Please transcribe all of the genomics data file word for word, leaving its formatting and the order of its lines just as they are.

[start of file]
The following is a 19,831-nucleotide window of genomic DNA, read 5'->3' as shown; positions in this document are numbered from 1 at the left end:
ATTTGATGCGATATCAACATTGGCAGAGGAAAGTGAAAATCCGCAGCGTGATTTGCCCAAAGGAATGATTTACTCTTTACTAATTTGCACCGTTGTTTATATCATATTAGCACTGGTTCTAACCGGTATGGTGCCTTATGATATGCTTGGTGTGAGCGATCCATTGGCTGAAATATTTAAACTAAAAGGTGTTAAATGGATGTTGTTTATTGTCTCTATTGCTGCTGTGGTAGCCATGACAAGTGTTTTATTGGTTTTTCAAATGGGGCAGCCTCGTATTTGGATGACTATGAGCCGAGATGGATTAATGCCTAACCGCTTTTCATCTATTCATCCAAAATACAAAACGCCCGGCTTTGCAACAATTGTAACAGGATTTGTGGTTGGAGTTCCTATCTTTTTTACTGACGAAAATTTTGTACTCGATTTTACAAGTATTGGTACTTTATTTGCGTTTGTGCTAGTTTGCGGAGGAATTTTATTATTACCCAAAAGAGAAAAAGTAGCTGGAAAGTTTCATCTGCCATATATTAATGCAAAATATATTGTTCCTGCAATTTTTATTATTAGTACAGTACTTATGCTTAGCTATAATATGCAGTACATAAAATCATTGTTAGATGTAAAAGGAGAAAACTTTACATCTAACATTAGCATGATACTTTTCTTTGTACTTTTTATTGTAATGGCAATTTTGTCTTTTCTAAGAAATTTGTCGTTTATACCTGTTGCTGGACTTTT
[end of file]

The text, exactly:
The following is a 19,831-nucleotide window of genomic DNA, read 5'->3' as shown; positions in this document are numbered from 1 at the left end:
ATTTGATGCGATATCAACATTGGCAGAGGAAAGTGAAAATCCGCAGCGTGATTTGCCCAAAGGAATGATTTACTCTTTACTAATTTGCACCGTTGTTTATATCATATTAGCACTGGTTCTAACCGGTATGGTGCCTTATGATATGCTTGGTGTGAGCGATCCATTGGCTGAAATATTTAAACTAAAAGGTGTTAAATGGATGTTGTTTATTGTCTCTATTGCTGCTGTGGTAGCCATGACAAGTGTTTTATTGGTTTTTCAAATGGGGCAGCCTCGTATTTGGATGACTATGAGCCGAGATGGATTAATGCCTAACCGCTTTTCATCTATTCATCCAAAATACAAAACGCCCGGCTTTGCAACAATTGTAACAGGATTTGTGGTTGGAGTTCCTATCTTTTTTACTGACGAAAATTTTGTACTCGATTTTACAAGTATTGGTACTTTATTTGCGTTTGTGCTAGTTTGCGGAGGAATTTTATTATTACCCAAAAGAGAAAAAGTAGCTGGAAAGTTTCATCTGCCATATATTAATGCAAAATATATTGTTCCTGCAATTTTTATTATTAGTACAGTACTTATGCTTAGCTATAATATGCAGTACATAAAATCATTGTTAGATGTAAAAGGAGAAAACTTTACATCTAACATTAGCATGATACTTTTCTTTGTACTTTTTATTGTAATGGCAATTTTGTCTTTTCTAAGAAATTTGTCGTTTATACCTGTTGCTGGACTTTT